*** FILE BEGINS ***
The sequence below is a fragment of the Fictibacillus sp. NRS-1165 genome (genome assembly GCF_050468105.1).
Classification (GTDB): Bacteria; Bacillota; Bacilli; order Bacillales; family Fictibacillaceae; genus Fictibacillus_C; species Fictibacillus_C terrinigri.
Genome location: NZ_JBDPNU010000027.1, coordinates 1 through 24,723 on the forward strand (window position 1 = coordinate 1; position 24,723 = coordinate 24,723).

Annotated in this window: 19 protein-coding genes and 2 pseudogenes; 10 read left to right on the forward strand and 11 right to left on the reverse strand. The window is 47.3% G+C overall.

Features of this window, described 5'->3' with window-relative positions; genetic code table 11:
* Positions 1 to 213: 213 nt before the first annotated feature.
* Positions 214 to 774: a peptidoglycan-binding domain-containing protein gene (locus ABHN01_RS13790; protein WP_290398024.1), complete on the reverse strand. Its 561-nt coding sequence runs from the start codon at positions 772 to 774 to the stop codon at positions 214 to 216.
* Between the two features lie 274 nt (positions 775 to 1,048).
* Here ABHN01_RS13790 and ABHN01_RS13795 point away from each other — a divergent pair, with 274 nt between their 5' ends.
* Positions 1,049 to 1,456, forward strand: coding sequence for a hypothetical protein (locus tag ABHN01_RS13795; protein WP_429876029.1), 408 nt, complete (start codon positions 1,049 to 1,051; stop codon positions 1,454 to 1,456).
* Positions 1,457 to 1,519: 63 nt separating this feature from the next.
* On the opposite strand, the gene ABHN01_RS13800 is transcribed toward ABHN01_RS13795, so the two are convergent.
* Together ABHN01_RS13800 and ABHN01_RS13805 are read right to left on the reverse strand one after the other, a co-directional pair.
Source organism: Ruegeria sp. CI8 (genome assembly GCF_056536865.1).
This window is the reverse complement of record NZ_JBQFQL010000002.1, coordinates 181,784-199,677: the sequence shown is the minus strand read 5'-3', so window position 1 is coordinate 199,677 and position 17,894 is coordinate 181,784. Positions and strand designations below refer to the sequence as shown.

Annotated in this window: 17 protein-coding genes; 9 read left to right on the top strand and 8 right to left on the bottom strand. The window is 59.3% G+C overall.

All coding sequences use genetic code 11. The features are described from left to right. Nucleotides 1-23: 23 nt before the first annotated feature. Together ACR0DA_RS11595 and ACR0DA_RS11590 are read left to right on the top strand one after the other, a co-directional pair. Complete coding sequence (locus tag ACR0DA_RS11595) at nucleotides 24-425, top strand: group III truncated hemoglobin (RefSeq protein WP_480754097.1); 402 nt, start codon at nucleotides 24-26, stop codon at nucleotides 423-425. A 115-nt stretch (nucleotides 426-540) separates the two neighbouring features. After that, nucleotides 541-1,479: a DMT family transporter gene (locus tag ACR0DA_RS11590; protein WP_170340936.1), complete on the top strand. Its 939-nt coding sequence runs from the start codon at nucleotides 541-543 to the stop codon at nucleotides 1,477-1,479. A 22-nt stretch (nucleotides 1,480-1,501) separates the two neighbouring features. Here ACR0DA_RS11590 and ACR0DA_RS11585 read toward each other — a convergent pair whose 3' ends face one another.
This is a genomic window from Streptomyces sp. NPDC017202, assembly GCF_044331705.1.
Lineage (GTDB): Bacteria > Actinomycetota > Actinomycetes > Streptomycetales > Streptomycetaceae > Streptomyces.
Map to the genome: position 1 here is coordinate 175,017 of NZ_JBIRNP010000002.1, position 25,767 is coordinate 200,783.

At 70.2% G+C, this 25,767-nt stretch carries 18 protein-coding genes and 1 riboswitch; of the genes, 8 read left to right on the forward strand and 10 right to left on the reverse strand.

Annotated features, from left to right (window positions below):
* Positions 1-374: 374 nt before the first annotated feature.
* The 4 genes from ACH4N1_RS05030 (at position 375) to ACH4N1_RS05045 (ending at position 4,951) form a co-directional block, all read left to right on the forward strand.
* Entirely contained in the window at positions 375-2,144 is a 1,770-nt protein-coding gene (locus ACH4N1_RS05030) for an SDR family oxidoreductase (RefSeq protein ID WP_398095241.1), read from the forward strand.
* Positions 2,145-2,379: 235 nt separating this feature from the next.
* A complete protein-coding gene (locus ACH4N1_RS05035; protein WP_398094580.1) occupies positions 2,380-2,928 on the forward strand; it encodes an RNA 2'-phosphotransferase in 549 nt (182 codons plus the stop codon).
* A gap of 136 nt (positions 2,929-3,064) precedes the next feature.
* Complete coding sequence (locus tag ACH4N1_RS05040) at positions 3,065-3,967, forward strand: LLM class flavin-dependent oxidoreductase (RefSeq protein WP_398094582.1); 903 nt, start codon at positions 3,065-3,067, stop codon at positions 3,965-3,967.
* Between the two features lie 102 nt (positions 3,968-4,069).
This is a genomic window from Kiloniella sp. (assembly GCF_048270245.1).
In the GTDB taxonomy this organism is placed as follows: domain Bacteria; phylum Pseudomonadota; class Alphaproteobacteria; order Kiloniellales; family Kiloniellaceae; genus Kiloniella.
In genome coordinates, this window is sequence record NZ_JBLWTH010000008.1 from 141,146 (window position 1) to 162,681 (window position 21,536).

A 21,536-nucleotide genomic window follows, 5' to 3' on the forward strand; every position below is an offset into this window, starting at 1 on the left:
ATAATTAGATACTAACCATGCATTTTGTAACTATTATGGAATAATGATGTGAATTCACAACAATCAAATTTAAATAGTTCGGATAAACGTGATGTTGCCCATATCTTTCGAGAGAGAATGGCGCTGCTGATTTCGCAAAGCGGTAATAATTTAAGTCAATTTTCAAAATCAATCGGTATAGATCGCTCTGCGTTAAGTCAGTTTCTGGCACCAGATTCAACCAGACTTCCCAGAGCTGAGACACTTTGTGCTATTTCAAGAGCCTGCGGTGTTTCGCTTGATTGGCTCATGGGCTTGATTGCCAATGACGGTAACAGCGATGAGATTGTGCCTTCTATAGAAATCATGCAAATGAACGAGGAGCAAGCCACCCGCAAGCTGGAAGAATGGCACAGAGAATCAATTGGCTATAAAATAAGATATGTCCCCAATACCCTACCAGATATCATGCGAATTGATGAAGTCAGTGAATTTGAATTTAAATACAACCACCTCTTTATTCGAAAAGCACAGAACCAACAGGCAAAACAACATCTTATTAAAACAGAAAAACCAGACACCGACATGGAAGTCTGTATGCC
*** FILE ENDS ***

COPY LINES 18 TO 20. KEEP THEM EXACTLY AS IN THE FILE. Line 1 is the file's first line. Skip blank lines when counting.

This is a genomic window from Streptomyces sp. NPDC017202, assembly GCF_044331705.1.
Lineage (GTDB): Bacteria > Actinomycetota > Actinomycetes > Streptomycetales > Streptomycetaceae > Streptomyces.
Map to the genome: position 1 here is coordinate 175,017 of NZ_JBIRNP010000002.1, position 25,767 is coordinate 200,783.